This nan came in and walked over to a couple and told them he discovered this cafe 25 years ago. While I was eating I saw one of the mini buses drive down the Camino. I saw it again 45 minutes or so later parked in a pull out. The other mini bus pulled up just as I approached and the man who ate at that cafe 25 years ago hops out snd then boards the waiting bus. I guess he didn’t want to eat at tye same cafe as his hus mates and walked down the hill to the cafe from 25 years ago. These mini buses must shuttle the pilgrims between each other and then on to Portomarin where I saw 2 larger tour buses waiting. Interesting. Its not like pilgrims wear a pedometer thatbis checked in Santiago. They have buses to shuttle them to where they can get stamps.

Due to do many on the Camino I’ve booked my beds up to Santiago. I hate doing that but with the rain and bed shortage its peace of mind.
Ohh… I’m sorry… you are running into that…. But You figured out-what i couldn’t… I felt like I was seeing ppl in “weird waves”— and I looked around and I expected to see a Greyhound type bus… but you are right… I thought Huge buses can’t get into littke towns… and now I remember seeing “mini vans” full…🤦🏻‍♀️
 
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Ohh… I’m sorry… you are running into that…. But You figured out-what i couldn’t… I felt like I was seeing ppl in “weird waves”— and I looked around and I expected to see a Greyhound type bus… but you are right… I thought Huge buses can’t get into littke towns… and now I remember seeing “mini vans” full…🤦🏻‍♀️
We got swamped by a tour bus dropping off about 80 obnoxious clients who smoked and shuffled their way along the trail. Making it hard for people like us to actually walk.

Once we got to our next stop they were met by their bus and directed to go to the only two little places available to serve pilgrims.

We waited while they all stood around blocking Everything and then after they got what they wanted. Which was the stamps another mad exodus back to their bus. ?!!

It’s equal parts maddening and trying to work on my tolerance. 💗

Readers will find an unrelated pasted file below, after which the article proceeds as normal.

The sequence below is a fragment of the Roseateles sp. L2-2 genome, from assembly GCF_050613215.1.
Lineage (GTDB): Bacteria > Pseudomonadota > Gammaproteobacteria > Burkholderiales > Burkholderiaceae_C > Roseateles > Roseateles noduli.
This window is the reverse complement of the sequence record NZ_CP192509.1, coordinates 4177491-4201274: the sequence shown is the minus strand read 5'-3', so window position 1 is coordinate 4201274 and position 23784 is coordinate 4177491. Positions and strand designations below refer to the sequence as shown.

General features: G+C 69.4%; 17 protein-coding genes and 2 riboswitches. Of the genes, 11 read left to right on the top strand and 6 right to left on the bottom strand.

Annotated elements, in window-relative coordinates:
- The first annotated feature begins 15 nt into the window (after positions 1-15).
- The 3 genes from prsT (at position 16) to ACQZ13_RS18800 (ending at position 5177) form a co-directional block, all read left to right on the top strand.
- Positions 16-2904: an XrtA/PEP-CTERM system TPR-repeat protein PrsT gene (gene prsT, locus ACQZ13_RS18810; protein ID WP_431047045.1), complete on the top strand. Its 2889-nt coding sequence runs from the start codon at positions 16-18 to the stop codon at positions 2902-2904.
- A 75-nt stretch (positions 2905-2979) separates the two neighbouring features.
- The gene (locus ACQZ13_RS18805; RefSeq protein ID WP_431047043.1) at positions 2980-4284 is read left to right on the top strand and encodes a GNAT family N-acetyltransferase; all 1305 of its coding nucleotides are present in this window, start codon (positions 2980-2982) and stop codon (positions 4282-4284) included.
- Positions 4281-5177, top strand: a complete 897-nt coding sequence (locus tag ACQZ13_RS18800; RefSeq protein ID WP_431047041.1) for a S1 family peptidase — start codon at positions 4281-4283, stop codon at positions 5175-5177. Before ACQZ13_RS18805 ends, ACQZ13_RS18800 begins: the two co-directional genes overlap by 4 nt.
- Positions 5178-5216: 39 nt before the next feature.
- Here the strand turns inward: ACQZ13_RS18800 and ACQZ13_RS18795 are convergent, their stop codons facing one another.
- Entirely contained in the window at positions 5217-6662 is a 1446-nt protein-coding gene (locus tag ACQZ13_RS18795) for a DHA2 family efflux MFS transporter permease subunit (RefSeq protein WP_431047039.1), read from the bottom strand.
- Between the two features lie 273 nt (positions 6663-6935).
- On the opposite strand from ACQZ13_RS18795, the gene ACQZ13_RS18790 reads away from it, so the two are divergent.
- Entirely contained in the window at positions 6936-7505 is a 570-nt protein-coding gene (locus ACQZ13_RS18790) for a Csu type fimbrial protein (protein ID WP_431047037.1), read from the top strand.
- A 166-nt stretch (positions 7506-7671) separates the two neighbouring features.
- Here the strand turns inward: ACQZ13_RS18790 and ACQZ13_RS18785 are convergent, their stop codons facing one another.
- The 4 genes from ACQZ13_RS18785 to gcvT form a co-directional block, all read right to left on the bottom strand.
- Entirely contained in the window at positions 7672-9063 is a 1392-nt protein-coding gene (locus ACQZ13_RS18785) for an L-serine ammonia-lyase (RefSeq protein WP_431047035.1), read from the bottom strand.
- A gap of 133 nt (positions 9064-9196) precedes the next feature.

We particularly enjoy young groups walking. The kids we met were always polite and respectful. I also appreciate the student who said "It (the Compostela) is for the resume".

I always recall the guided tour group, compete with Credentials, sweat bands, gourdes, day packs, scallop shells and trekking poles for the 230 meter trek from the bus/van parking to the Igrexa de San Xoán de Portomarín.

Tour groups that reserve virtually the tables in cafes & restaurants, particularly on rainy days, are almost as disappointing those who place daypacks on benches that people need to rest.

I've actually seen several people put off by having their bags removed from a bench needed by a woman waiting for an ambulance.

I remind myself that: 1) many people can't or don't care to walk without support, and 2) avoid Sarria to SdC during tour bus season. :)
 
We particularly enjoy young groups walking. The kids we met were always polite and respectful. I also appreciate the student who said "It (the Compostela) is for the resume".

I always recall the guided tour group, compete with Credentials, sweat bands, gourdes, day packs, scallop shells and trekking poles for the 230 meter trek from the bus/van parking to the Igrexa de San Xoán de Portomarín.

Tour groups that reserve virtually the tables in cafes & restaurants, particularly on rainy days, are almost as disappointing those who place daypacks on benches that people need to rest.

I've actually seen several people put off by having their bags removed from a bench needed by a woman waiting for an ambulance.

I remind myself that: 1) many people can't or don't care to walk without support, and 2) avoid Sarria to SdC during tour bus season. :)
Brilliant advice ♥️
 
Technical backpack for day trips with backpack cover and internal compartment for the hydration bladder. Ideal daypack for excursions where we need a medium capacity backpack. The back with Air Flow System creates large air channels that will keep our back as cool as possible.

€83,-
Having walked Sarria to Santiago roughly a month ago with my wife's brother and sister in law, who were first timers, I concur that the last 100 k into Santiago is a bit of a zoo now.